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By Catholic Online (NEWS CONSORTIUM)

6/22/2012 (2 years ago)

Catholic Online (www.catholic.org)

Pinatas came to the Americas as a Catholic tradition.

A piñata is a fun activity perfect for parties and children's gatherings. Piñata's are strongly associated with Mexican culture, but common belief is that they originated in China and were brought to Italy by Marco Polo. Subsequently they were introduced to Spain and Spanish missionaries to Mexico used them as a religious teaching tool.

A traditional Mexican-Catholic pinata with the spikes representing the seven deadly sins.

A traditional Mexican-Catholic pinata with the spikes representing the seven deadly sins.

Highlights

By Catholic Online (NEWS CONSORTIUM)

Catholic Online (www.catholic.org)

6/22/2012 (2 years ago)

Published in Marriage & Family

Keywords: Pinata, Catholic, how to, summer solution


LOS ANGLES, CA (Catholic Online) - The traditional Mexican piñata is said to be a round ball with seven spikes emanating from it. The spikes represent the seven deadly sins. Children use a stick to destroy the sins and are rewarded with candy or toys that fall from the broken piñata.

Today, piñatas take many forms, often emulating popular characters from children's fiction.

As a summer project, this will require full supervision and assistance from an adult. It is a fantastic way to share creativity, culture and faith all at the same time.

Items needed:
A balloon.
A considerable supply of newspapers.
A pot for making paste.
Flour and water.
Filling, usually wrapped candies.
A tree, rope, blindfold and stick will be required for play.

Instructions:

1.    Blow up your balloon to the size you want the piñata to be.
2.    Create paste by mixing one part flour with two parts water.
3.    Boil this mixture and add a pinch of salt. It's ready once the texture is similar to putty.
4.    Tear newspaper into 1 ½ inch strips. Slightly smaller or larger is fine.
5.    Smear the strips with your paste then lay them over the balloon. This is papier-mâché and you will repeat this procedure for several layers.
6.    Allow it to harden and dry between each layer, you will create at least four layers, or otherwise keep adding layers until the piñata is durable.
7.    Once the piñata is hard and dry, pop the balloon inside (if it isn't already popped) and cut a hole in the top. Also, make holes near the top to pass a small rope through.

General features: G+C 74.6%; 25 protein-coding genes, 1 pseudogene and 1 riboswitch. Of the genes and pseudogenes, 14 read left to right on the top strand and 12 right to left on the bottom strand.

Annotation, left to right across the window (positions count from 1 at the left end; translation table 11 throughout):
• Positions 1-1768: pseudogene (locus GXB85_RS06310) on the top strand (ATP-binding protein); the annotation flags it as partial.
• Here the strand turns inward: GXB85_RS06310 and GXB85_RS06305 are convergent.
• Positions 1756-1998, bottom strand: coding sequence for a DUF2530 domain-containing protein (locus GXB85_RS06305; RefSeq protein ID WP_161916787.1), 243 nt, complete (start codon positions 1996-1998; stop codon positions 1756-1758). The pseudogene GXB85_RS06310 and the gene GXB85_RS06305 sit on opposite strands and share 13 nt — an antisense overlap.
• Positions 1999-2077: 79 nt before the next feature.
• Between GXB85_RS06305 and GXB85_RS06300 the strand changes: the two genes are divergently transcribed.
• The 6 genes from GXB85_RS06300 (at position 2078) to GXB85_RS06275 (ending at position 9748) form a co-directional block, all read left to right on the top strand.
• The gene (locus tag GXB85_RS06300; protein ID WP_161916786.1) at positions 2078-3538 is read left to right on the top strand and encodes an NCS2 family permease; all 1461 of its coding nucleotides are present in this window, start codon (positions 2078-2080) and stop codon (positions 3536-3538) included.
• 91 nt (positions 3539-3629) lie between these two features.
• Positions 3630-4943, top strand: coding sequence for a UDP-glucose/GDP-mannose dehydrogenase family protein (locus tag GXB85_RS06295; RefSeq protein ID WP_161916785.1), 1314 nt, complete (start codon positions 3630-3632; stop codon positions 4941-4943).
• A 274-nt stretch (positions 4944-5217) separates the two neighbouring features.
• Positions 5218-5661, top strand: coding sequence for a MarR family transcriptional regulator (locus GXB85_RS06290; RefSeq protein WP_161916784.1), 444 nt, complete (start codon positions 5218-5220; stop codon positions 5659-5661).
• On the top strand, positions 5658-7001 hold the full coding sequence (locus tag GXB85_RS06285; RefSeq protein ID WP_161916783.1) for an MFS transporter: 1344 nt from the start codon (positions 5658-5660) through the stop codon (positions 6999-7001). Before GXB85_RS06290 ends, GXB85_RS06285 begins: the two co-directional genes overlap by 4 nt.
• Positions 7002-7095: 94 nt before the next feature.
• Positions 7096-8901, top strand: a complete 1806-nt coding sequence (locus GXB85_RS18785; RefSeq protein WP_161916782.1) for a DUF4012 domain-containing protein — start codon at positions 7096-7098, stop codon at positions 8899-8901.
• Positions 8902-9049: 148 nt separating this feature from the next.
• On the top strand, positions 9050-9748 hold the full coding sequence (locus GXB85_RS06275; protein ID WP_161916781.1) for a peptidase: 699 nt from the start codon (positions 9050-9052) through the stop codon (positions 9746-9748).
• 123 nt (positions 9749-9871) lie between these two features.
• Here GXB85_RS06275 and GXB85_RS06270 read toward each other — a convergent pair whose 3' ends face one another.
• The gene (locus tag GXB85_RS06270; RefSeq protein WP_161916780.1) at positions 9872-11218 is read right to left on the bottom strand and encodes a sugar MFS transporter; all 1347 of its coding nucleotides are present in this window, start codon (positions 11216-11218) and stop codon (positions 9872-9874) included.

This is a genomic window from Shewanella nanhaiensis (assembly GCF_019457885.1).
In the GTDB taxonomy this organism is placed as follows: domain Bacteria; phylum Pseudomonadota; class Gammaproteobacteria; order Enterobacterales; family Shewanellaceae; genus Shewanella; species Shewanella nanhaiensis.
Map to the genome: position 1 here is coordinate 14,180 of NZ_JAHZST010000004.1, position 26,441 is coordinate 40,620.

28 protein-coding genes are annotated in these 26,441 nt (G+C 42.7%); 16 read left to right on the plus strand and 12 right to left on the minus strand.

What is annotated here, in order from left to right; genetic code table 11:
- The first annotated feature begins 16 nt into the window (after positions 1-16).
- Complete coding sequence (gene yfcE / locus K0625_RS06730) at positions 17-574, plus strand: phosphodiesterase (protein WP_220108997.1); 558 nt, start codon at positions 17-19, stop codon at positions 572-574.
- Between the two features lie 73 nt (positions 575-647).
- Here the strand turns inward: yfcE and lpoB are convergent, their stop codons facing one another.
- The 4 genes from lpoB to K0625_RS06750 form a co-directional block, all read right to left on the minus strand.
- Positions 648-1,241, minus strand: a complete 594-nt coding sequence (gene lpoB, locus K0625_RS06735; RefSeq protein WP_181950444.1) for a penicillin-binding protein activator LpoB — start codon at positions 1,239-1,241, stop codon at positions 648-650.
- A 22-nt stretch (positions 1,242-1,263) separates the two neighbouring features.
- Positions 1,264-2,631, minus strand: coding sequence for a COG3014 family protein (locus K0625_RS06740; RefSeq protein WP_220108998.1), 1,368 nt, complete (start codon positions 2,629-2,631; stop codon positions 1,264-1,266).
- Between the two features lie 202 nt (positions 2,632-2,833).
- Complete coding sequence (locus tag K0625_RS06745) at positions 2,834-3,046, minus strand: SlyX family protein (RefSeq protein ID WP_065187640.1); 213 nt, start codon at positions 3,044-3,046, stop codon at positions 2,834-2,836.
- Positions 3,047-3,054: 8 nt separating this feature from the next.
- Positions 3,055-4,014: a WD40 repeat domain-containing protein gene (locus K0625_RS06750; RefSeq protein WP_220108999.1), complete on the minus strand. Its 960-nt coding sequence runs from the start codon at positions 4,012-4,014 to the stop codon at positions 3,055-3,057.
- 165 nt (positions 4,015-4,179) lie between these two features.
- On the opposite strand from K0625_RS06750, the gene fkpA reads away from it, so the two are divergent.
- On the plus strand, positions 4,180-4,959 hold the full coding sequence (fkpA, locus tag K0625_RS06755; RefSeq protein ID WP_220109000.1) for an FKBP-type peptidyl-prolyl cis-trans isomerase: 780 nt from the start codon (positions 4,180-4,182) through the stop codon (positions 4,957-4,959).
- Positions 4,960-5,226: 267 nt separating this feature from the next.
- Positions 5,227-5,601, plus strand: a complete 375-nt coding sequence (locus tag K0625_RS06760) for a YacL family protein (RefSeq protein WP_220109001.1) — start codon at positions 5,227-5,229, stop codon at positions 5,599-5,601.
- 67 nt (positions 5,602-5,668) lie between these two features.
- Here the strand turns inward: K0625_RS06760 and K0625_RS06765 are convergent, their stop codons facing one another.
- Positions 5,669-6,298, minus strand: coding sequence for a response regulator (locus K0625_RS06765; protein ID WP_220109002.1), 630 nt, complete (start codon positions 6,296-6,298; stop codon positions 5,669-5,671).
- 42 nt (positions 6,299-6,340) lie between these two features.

8.    Decorate the piñata in whatever form you wish. You may use paint, colorful paper, and additional attachments as you like, so long as they are made of paper or cardboard. Staples can be used to attach parts, but be careful not to crush or break the piñata while attaching these portions. Glue is recommended as a first choice.
9.    Finally, fill the piñata with candy.
10.    String the piñata with rope. String usually isn't durable enough to hang a piñata. Some piñatas have wire or string built in to help hang them.

Play!

String the piñata from a sturdy overhanging tree branch. Make sure there is plenty of room for the piñata to swing and that you can freely work the rope to raise and lower the piñata.

Spin a blindfolded child around about three times then arm them with a stick. Be careful here! Point the child in the direction of the piñata. For younger children, you may even want to touch the stick to the swinging piñata so they know where to aim.

Start from youngest to oldest. Older children will hit harder in an effort to break the piñata, while younger children are less likely to do much damage. You want to ensure that all children get at least one pass at the piñata.

Allow only a few hits or swings from each child. Allow only so many attempts or a short period, then let play pass to the next child. As each child swings, raise and lower the piñata to add challenge. Always add more challenge for older children. Understand it may be better for the whole of the stick to hit the piñata flat rather than the point where the most force will be concentrated. The tip of the stick is likely to puncture the piñata while the flat of the stick may crack it, if at all.

Once the piñata is broken, children will typically "dogpile" around the candy. This can create some hazard for kids since they lose awareness of others when they dive in to get what they want. This should be managed. Keep kids back as the piñata is broken. Wait for the last child to be relieved of his blindfold and stick. Allow small children to take a portion of the candy before letting the older kids take any. If necessary, redistribute the candy as appropriate.

Following the activity, ask kids to assist in cleanup. Leave no paper or wrappers behind!

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